Morgan has published a set of predictions where they predict 48-29-5-6 (Labor-Coalition-Greens-IND) but this is based on a uniform swing model that does not take any account of personal votes, which overwhelmingly favour Labor in close seats.  Assuming Morgan's four seat losses to the Greens and independents are correct (which seems a reasonable reading of their poll), I would expect 50 Labor seats off a 2PP of 55%.   

There have been comments on social media suggesting Morgan is miscounting seats here on account of the treatment of notional seats.  I think they are actually doing something like what I do, which is only taking notional seats into account where a seat is newly created.  On this basis Labor does start with 56 seats, including Bass and Bayswater.  


Resolve was released via The Age with primary votes of Labor 36 Coalition 36 Greens 10 IND 6 Others 12 and a respondent-allocated 2PP of 53-47 to Labor.  Determined to learn nothing from similar misadventures at the federal election (or perhaps to continue making money out of the "it's close" theme whether it was actually valid or not), media reported this as the major parties being "neck and neck" when the 2PP shows that Labor would clearly win comfortably on these numbers, with a better than even chance of a majority.

A version of the poll numbers to one decimal (Labor 36.2 Coalition 35.8 Green 10.1 other 17.9 respondent allocated 2PP 52.7) was inserted on the Victorian election Wikipedia page by a user called Polliewaffle whose contributions mainly concern polling (especially Resolve).  These decimal numbers were then overwritten by a user called Futuramaking2999 and later reinstated by Polliewaffle although there was no link to a source that includes those numbers.  It is unclear to me if they have been published anywhere besides Wikipedia but in any case I have it on reliable authority that they're official.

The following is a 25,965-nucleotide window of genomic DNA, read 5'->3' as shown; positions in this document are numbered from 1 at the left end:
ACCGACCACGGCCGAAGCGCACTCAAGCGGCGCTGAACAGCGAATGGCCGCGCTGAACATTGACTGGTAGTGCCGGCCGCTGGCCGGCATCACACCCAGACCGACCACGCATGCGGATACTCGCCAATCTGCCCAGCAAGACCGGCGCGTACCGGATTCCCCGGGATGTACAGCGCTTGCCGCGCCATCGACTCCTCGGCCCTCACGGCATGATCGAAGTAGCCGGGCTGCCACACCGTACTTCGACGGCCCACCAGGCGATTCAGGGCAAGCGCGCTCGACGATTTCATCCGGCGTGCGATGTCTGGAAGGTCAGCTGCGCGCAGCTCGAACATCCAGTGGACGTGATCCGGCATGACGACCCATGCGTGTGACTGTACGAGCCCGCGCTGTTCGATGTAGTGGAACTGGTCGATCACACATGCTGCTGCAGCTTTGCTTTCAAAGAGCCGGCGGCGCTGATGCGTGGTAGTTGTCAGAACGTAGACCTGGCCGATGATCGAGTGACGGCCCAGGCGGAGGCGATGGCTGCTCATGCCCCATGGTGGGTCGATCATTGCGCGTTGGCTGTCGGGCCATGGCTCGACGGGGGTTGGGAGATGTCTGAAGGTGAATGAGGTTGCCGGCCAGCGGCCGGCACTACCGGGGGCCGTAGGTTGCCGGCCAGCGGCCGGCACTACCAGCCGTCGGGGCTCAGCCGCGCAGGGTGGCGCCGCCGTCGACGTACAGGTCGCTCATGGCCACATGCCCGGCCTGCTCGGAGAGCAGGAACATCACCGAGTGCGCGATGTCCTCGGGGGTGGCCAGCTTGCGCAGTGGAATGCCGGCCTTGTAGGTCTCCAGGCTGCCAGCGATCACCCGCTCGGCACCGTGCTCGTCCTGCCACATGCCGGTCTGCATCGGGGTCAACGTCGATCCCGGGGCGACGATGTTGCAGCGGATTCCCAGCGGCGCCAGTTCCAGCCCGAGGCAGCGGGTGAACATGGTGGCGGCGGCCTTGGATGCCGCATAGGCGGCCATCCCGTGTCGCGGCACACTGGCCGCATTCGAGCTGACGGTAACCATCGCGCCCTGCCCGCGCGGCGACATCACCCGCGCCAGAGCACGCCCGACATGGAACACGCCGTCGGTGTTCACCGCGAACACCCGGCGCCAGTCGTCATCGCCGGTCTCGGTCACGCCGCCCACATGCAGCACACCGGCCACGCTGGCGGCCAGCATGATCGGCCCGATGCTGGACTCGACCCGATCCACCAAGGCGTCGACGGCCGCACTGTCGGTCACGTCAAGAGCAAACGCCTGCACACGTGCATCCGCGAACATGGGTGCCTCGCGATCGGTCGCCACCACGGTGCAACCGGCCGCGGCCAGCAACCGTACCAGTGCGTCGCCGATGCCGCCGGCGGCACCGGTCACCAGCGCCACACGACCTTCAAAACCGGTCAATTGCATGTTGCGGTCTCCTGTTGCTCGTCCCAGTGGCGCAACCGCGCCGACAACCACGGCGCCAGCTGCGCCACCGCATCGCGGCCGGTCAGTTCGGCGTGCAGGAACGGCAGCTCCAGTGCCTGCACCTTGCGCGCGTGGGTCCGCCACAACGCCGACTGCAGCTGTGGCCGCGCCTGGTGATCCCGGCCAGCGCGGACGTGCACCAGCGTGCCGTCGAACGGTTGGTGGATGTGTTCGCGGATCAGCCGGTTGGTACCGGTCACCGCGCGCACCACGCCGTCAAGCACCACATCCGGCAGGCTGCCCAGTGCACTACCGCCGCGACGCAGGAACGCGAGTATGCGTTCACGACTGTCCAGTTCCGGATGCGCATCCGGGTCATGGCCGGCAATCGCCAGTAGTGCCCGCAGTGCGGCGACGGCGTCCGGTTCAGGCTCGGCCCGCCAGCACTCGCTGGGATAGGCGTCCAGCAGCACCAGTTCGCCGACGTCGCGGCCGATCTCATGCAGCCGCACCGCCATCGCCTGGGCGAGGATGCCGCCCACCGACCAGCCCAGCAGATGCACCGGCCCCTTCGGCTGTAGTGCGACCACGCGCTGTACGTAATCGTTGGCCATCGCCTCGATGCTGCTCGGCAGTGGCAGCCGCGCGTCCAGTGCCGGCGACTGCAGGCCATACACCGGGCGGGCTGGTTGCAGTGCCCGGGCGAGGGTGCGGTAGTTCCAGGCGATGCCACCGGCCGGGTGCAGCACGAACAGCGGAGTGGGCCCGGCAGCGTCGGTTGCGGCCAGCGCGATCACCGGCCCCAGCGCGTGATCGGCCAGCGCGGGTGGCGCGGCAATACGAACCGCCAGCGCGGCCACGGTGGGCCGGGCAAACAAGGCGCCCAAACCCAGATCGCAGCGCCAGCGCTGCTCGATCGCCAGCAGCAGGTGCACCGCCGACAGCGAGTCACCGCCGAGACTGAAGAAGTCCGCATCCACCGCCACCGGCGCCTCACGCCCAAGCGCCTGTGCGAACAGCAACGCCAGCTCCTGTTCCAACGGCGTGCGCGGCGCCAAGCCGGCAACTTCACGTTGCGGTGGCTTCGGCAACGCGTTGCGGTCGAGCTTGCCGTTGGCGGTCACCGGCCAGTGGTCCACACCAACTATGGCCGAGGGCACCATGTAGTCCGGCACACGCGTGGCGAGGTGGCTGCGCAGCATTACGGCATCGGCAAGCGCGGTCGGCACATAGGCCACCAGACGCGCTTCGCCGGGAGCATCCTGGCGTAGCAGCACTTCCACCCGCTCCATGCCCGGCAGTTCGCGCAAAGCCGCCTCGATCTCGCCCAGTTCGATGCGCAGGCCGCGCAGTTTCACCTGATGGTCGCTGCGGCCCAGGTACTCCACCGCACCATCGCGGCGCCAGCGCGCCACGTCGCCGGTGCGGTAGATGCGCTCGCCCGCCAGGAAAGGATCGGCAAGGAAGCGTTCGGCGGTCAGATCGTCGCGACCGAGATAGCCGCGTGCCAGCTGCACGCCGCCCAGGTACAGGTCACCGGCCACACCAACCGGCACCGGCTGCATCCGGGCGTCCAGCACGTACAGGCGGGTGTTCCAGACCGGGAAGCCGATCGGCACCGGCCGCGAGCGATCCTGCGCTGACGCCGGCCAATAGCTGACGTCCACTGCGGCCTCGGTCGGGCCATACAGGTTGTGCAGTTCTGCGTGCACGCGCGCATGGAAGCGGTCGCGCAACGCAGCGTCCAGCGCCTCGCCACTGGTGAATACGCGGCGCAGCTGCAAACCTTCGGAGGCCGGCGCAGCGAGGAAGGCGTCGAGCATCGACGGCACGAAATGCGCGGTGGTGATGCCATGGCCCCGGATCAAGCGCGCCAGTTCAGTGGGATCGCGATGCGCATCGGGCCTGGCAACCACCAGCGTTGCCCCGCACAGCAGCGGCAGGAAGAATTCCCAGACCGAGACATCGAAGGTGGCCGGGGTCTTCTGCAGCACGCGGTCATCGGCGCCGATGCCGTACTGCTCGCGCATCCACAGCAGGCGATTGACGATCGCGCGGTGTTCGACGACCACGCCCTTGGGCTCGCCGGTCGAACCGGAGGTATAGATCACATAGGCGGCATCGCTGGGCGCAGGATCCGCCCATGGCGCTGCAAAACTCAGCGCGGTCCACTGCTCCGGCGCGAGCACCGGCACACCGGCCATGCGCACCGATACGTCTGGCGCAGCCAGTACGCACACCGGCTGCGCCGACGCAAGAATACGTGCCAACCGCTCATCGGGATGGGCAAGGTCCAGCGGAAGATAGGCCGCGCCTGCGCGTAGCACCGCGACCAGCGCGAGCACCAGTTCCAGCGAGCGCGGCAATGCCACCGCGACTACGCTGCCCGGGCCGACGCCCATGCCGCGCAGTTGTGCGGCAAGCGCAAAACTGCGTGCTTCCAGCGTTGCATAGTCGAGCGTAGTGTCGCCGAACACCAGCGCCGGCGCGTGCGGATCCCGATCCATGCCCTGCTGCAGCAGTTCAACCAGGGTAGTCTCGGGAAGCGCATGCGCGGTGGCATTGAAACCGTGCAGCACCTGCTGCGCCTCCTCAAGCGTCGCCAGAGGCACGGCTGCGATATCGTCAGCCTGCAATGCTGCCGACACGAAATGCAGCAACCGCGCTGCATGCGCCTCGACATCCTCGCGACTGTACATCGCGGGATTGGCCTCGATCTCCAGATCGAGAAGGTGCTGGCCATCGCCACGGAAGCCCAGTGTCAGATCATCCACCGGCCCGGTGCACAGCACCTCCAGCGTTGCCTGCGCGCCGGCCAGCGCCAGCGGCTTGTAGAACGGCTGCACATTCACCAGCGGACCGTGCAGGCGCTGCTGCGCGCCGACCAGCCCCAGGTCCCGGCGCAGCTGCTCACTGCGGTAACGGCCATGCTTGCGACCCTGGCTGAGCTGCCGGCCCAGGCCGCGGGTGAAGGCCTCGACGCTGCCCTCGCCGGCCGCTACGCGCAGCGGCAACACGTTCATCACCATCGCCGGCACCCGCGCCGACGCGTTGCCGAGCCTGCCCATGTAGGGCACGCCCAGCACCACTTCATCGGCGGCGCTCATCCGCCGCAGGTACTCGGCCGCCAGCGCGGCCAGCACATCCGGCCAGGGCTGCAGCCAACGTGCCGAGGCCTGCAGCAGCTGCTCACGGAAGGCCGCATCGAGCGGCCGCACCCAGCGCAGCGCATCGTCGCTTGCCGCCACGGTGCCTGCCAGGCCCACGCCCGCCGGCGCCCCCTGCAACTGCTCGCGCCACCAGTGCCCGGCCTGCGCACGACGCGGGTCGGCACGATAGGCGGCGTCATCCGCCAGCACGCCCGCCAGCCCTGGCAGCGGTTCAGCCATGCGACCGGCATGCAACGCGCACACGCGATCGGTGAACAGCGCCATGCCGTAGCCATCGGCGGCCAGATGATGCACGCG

By last-election preferences I estimate the rounded-primary version at 53.5 to Labor and the one-decimal version at 53.8.  However, a significant issue here (and the most interesting feature of this poll) is that Independents have gone from 12 to 6 while Others have gone from 6 to 12.  For Others to be twice the rate of Independents is very different to the last Victorian election and most other polls, but it is very similar to the federal election.  The drop in Independents mirrors that that occurred at the federal election once Resolve started offering the actual per-division candidate options rather than the generic "independent" option everywhere.  However at the federal election the major immediate beneficiaries of that in Resolve were the Greens, with One Nation and UAP picking up only a little.

If the Others breakdown was similar to the federal election (ie mostly One Nation and UAP) then that would reduce the preference flow to Labor off IND/Others from about 53% to something like 49% (I get it as that for the 2022 federal election), which is a 0.7% hit on Labor's last-election 2PP.  However the problem here is the candidate mix - One Nation are contesting only five lower house seats and UAP zero.  The Others are the Animal Justice Party and Family First Victoria in every seat, Freedom Party Victoria in almost two-thirds, Labour DLP in just over a third, Victorian Socialists in a quarter, and a dribble of low contesting rates from the Liberal Democrats, Shooters, DHJP, Reason etc.  It's difficult to believe this lot (an average of four Others parties per seat) are good for 12% between them, so I think this Others reading is unlikely to be correct.  There is a need for public clarity (or otherwise) to confirm that the same ballot paper simulation method was used as in the federal polling.  Any information as to what Others are getting large chunks of this 12% would be interesting.